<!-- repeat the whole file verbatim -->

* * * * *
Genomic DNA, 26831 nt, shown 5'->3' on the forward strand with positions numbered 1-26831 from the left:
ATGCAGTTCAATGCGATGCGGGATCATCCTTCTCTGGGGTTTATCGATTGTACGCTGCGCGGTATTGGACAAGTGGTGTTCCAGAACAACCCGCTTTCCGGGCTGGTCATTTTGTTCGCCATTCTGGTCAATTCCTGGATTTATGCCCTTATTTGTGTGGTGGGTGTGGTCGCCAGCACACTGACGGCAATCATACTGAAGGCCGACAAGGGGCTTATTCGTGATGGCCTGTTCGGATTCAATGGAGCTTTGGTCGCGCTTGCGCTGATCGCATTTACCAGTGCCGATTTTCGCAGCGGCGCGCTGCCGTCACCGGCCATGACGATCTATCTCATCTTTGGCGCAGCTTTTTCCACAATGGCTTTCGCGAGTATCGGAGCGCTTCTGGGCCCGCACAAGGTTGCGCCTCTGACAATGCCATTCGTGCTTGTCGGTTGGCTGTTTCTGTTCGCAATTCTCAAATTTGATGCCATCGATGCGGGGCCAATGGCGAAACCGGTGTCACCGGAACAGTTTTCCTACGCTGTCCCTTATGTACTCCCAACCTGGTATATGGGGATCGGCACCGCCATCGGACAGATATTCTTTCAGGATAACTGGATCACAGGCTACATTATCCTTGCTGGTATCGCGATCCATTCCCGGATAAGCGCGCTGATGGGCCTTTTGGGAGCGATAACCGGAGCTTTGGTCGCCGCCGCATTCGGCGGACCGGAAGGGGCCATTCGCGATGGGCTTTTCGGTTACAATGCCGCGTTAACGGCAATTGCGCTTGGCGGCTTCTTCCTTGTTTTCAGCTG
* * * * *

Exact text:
Genomic DNA, 26831 nt, shown 5'->3' on the forward strand with positions numbered 1-26831 from the left:
ATGCAGTTCAATGCGATGCGGGATCATCCTTCTCTGGGGTTTATCGATTGTACGCTGCGCGGTATTGGACAAGTGGTGTTCCAGAACAACCCGCTTTCCGGGCTGGTCATTTTGTTCGCCATTCTGGTCAATTCCTGGATTTATGCCCTTATTTGTGTGGTGGGTGTGGTCGCCAGCACACTGACGGCAATCATACTGAAGGCCGACAAGGGGCTTATTCGTGATGGCCTGTTCGGATTCAATGGAGCTTTGGTCGCGCTTGCGCTGATCGCATTTACCAGTGCCGATTTTCGCAGCGGCGCGCTGCCGTCACCGGCCATGACGATCTATCTCATCTTTGGCGCAGCTTTTTCCACAATGGCTTTCGCGAGTATCGGAGCGCTTCTGGGCCCGCACAAGGTTGCGCCTCTGACAATGCCATTCGTGCTTGTCGGTTGGCTGTTTCTGTTCGCAATTCTCAAATTTGATGCCATCGATGCGGGGCCAATGGCGAAACCGGTGTCACCGGAACAGTTTTCCTACGCTGTCCCTTATGTACTCCCAACCTGGTATATGGGGATCGGCACCGCCATCGGACAGATATTCTTTCAGGATAACTGGATCACAGGCTACATTATCCTTGCTGGTATCGCGATCCATTCCCGGATAAGCGCGCTGATGGGCCTTTTGGGAGCGATAACCGGAGCTTTGGTCGCCGCCGCATTCGGCGGACCGGAAGGGGCCATTCGCGATGGGCTTTTCGGTTACAATGCCGCGTTAACGGCAATTGCGCTTGGCGGCTTCTTCCTTGTTTTCAGCTG